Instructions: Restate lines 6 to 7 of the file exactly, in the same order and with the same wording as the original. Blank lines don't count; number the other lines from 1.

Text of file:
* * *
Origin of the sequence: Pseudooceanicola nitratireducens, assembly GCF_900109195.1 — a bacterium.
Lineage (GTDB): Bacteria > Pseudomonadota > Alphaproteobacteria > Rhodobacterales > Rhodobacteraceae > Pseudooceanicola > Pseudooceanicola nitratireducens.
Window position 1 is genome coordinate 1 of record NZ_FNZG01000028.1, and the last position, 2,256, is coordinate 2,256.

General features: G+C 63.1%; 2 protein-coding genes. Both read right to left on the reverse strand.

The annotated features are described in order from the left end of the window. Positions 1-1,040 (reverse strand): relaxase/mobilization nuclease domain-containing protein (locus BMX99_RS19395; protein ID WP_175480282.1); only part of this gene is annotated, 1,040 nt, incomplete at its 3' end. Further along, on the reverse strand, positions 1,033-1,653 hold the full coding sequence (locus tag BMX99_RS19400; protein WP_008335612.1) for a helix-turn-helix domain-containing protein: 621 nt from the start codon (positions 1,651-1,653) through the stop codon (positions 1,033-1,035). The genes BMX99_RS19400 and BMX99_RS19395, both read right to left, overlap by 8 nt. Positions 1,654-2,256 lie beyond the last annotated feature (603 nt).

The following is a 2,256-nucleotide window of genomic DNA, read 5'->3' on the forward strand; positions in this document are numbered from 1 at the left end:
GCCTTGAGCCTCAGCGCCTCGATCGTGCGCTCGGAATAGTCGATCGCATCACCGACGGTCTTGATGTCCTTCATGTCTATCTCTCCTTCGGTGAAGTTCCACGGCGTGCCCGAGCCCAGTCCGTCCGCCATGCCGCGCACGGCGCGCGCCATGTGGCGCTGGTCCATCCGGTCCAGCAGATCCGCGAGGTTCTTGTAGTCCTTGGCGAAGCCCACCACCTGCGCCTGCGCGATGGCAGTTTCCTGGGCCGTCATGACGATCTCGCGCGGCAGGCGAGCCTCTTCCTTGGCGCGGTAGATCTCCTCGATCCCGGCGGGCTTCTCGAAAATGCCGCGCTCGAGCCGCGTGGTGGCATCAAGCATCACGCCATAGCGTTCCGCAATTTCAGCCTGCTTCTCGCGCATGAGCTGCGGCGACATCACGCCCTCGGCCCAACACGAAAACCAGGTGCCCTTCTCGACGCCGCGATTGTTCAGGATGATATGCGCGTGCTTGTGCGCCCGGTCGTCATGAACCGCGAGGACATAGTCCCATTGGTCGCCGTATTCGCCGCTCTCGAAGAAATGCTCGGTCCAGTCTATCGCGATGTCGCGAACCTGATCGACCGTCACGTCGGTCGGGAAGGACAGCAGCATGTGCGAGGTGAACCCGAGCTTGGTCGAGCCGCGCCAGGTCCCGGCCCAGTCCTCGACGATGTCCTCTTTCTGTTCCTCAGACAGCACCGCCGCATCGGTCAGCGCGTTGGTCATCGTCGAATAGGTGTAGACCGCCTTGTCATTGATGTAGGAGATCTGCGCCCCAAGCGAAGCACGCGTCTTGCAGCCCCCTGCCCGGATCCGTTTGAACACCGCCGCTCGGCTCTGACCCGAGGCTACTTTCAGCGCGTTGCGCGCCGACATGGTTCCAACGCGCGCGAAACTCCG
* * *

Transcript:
The following is a 2,256-nucleotide window of genomic DNA, read 5'->3' on the forward strand; positions in this document are numbered from 1 at the left end:
GCCTTGAGCCTCAGCGCCTCGATCGTGCGCTCGGAATAGTCGATCGCATCACCGACGGTCTTGATGTCCTTCATGTCTATCTCTCCTTCGGTGAAGTTCCACGGCGTGCCCGAGCCCAGTCCGTCCGCCATGCCGCGCACGGCGCGCGCCATGTGGCGCTGGTCCATCCGGTCCAGCAGATCCGCGAGGTTCTTGTAGTCCTTGGCGAAGCCCACCACCTGCGCCTGCGCGATGGCAGTTTCCTGGGCCGTCATGACGATCTCGCGCGGCAGGCGAGCCTCTTCCTTGGCGCGGTAGATCTCCTCGATCCCGGCGGGCTTCTCGAAAATGCCGCGCTCGAGCCGCGTGGTGGCATCAAGCATCACGCCATAGCGTTCCGCAATTTCAGCCTGCTTCTCGCGCATGAGCTGCGGCGACATCACGCCCTCGGCCCAACACGAAAACCAGGTGCCCTTCTCGACGCCGCGATTGTTCAGGATGATATGCGCGTGCTTGTGCGCCCGGTCGTCATGAACCGCGAGGACATAGTCCCATTGGTCGCCGTATTCGCCGCTCTCGAAGAAATGCTCGGTCCAGTCTATCGCGATGTCGCGAACCTGATCGACCGTCACGTCGGTCGGGAAGGACAGCAGCATGTGCGAGGTGAACCCGAGCTTGGTCGAGCCGCGCCAGGTCCCGGCCCAGTCCTCGACGATGTCCTCTTTCTGTTCCTCAGACAGCACCGCCGCATCGGTCAGCGCGTTGGTCATCGTCGAATAGGTGTAGACCGCCTTGTCATTGATGTAGGAGATCTGCGCCCCAAGCGAAGCACGCGTCTTGCAGCCCCCTGCCCGGATCCGTTTGAACACCGCCGCTCGGCTCTGACCCGAGGCTACTTTCAGCGCGTTGCGCGCCGACATGGTTCCAACGCGCGCGAAACTCCG